GABBIANI (Antonio Domenico), an his. bad, or the town of the Gaurs, where they are torical and portrait painter

of Florence, born employed in the meanest and vilest drudgery : in 1652, and died in 1726. He was patronized some of them are dispersed through other parts by the grand duke Cosmo III. who sent him of Persia; but they principally abound in to the Florentine academy, at Rome, where he Kerman, the most barren province in the whole studied three years, and on his return to his na- country, where the Mahometans allow them tive city was employed by his highness and the liberty and the exercise of their religion. Seprincipal nobility of his court. He was killed veral of them fled many ages ago into India, by a fall from a scaffold as he was at work.

and settled about Surat, where their posterity T. GA'BBLE. v. n. ( gubbare, Italian.) 1. remain to this day. There is also a colony of To make an inarticulate noise (Dryden). 2. them at Bombay. They are a poor, ignorant, To prate loudly without meaning (Hudibras). inoffensive people, extremely superstitious and

GA'BBLE. ś. (from the verb.) 1. Inarticu- zealous for their rites, rigorous in their morals, late noise, like that of brute animals (Shak- and honest in their dealings. speare). 2. Loud talking without meaning

GABRIEL (a man of God, strength of (Milton).

God), one of the principal angels in heaven ; GA'BBLER. s. (from gabble.) A prater; a who was sent to the prophet Daniel (Dan. chattering fellow

viii. 16. ix. 21.); who announced the birth GABEL, GABELLA, GABLUM, GABLA- of John the baptist (Luke i. 11), and of Jesus GIUM, in French gabelle, i.e. vectigal, hath the Christ (Luke i. 36.). same signification among the ancient English

GAD.s. (gad, Saxon.) 1. A wedge or inwriters that gabelle till lately had in France. got of steel (Moxon). 2. A style or graver It is a tax; but hath been variously used, as for (Shakspeare). a rent, custom, service, &c. And where it To Gad. 2. n. ( gadau, Welsh, to forsake.) was a payınent of rent, those who paid it were To ramble about without any settled purpose; termed gablatores. When the word gabel was to rove loosely and idly (Fairfax). formerly mentioned without any addition to it, GADDER. s. (from gad.). A rambler ; it signified the tax on salt, though afterwards it one that runs much abroad without business tras applied to all other taxes.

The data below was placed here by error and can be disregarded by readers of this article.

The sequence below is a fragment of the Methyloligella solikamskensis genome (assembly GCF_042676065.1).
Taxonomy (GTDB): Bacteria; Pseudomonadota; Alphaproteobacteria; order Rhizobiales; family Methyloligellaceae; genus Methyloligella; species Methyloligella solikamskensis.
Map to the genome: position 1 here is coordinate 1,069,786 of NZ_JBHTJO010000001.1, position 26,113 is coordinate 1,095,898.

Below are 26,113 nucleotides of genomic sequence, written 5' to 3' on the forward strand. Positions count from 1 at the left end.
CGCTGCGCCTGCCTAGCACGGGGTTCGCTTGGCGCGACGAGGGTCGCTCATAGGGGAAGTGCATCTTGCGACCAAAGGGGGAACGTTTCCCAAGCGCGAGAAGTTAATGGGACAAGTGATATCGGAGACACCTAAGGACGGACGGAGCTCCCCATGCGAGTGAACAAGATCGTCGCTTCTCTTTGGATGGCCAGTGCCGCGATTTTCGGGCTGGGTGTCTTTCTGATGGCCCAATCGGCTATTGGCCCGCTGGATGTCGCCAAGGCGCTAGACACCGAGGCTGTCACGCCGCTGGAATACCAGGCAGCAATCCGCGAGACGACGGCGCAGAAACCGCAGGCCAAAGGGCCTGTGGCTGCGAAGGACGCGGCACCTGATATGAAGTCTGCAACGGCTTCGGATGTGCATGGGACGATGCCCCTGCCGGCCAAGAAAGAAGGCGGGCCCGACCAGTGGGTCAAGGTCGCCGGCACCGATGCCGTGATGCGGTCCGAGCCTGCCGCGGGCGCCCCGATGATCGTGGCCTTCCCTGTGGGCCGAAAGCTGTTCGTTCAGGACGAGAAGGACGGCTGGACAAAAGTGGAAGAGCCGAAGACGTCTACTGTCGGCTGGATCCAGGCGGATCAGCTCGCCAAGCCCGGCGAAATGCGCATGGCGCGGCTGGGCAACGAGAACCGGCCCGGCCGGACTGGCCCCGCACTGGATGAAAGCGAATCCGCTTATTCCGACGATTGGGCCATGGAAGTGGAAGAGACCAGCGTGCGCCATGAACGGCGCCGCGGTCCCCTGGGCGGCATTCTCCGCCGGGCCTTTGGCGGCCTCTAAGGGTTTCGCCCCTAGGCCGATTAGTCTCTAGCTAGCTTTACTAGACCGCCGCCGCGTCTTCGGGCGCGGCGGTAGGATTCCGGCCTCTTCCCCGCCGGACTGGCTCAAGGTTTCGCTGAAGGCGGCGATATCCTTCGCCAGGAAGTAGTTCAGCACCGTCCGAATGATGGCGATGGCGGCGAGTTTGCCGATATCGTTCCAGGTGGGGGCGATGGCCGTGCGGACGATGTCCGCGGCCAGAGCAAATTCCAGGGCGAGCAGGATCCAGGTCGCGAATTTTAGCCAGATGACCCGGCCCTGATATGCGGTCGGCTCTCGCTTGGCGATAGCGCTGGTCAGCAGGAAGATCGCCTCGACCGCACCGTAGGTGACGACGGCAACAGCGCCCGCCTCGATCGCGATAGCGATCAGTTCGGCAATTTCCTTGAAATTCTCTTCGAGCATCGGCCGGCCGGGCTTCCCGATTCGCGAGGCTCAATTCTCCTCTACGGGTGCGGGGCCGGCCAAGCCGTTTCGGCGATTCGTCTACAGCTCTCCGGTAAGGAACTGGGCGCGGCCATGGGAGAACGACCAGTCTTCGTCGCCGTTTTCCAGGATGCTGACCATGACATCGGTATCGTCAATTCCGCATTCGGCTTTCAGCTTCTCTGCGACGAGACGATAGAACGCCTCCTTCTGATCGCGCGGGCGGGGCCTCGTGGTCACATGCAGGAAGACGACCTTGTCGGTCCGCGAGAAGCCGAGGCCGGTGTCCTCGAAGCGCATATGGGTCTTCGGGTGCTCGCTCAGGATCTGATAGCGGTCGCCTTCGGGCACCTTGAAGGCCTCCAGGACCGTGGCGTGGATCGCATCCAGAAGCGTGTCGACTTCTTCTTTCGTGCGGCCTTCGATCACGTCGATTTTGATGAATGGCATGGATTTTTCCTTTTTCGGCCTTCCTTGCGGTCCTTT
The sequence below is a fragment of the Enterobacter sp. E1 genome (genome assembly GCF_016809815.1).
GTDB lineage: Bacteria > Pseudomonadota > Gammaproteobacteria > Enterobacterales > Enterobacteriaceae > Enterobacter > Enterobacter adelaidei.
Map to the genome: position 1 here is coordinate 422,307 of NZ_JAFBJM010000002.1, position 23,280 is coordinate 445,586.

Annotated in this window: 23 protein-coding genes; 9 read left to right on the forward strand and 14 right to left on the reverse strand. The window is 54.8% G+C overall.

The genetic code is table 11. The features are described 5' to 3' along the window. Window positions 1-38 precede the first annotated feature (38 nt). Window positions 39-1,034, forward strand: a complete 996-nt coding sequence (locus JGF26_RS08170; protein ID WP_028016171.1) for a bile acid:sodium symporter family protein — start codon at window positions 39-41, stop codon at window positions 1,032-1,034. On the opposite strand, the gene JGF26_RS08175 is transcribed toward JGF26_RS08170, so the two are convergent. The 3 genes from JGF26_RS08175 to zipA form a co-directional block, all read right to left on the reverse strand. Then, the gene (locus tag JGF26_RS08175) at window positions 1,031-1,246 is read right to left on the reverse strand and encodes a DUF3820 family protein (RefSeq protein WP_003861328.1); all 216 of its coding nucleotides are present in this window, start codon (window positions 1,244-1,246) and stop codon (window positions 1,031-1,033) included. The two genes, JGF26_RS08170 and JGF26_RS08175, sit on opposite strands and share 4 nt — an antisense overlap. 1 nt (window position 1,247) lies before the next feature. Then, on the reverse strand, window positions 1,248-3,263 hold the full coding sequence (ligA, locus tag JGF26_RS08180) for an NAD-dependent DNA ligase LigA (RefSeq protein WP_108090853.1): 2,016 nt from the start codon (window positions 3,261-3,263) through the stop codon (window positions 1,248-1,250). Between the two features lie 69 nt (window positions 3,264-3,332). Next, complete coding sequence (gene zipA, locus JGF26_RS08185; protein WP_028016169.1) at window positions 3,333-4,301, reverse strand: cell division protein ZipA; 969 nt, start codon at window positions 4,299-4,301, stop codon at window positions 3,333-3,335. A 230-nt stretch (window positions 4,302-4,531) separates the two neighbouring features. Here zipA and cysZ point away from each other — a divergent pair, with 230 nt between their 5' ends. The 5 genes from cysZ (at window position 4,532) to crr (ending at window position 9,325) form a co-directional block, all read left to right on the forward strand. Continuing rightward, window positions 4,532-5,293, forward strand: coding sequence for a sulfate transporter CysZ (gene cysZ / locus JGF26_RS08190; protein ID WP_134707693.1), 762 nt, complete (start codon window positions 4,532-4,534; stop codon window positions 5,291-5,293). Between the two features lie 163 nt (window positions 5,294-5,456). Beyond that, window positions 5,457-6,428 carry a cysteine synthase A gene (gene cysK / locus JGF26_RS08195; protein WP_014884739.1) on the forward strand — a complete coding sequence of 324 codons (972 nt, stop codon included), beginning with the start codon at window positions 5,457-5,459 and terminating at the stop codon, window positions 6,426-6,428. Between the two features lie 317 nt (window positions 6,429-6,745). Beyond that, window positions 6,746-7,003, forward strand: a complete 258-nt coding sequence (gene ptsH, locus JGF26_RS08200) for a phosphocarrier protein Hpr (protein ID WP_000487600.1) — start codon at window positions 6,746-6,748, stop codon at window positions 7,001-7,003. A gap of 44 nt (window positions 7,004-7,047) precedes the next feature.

(Eccies.). GABIANUM OLEUM. See PETROLEUM GA'DDINGLY. ad. (from gad.) In a


rambling manner. GABIN, a town of Poland, in the palati

GAD-FLY, in entomology. Sce s. nate of Rava. Lat. 52. 26 N. Lon. 19. TRUS. 45 E.

GADUS. Cod-fish. In zoology, a genus of GABINIAN LAWS, in Roman antiquity, the class pisces, order jugulares. Head smooth; laws instituted upon several occasions, by per- gill-membrane with seven slender rays; body sons of the name of Gabinius. The first was oblong, covered with deciduous scales; fins the Gabinia lex de Comitiis, by A. Gabidius all covered with the common skin ; dorsal and the tribune, in the year of Rome 614: it re- anal generally more than one; the rays unquired, that in the public assemblies for elect- armed; ventral fins slender, ending in a point. ing magistrates, the votes should be given by Twenty-three species. Chiefly inhabitants of tablets, and not viva voce.

the European seas, and especially towards the

this genus.

north ; a few of the seas of America, and one sixtieth degrees ; such as are caught beyond it or two of the Pacific ocean. They may be being always inferior both in quantity and thus subdivided.

quality. Their grand resort for centuries past A Dorsal fins three; mouth bearded. has been on the banks of Newfoundland, and B Dorsal fins three; inouth beardless, or other sand banks off Cape Breton. This exwithout cirri.

tensive fat seems to be the broad top of a subC Dorsal fins two.

aqueous mountain, every where surrounded D Dorsal fin one.

with a deeper sea. Hither the cod annually The following are the most remarkable of repair, in numbers beyond the power of calcu

lation, to feed upon the worms that swarm 1. G. æglesinus. Haddock. Whitish ; tail upon the sandy boitom. Here they are taken forked, upper jaws longer; eyes large, pupil in such quantities, that they supply all Europe black, iris silvery; scales minute, rounded, with a considerable stock of provision. The and striking firmer. than in the other species; English have stages erected all'along the shore, very minute teeth in the jaws. Inhabits the for salting and drying them; and the fishermen, northern seas, and migrates in vast shoals, that who take them with the hook and line, draw appear on the Yorkshire coast about Christ- them as fast as they can throw them out. mas ; feeds in summer on young herrings and This immense capture makes no sensible other small fishes; in winter chiefly on ser- diminution of their numbers; for after their pulæ; is eagerly hunted after by seals and food is consumed in these parts, or when the other rapacio:is marine animals ; flesh white season of propagation approaches, they take and tolerably good.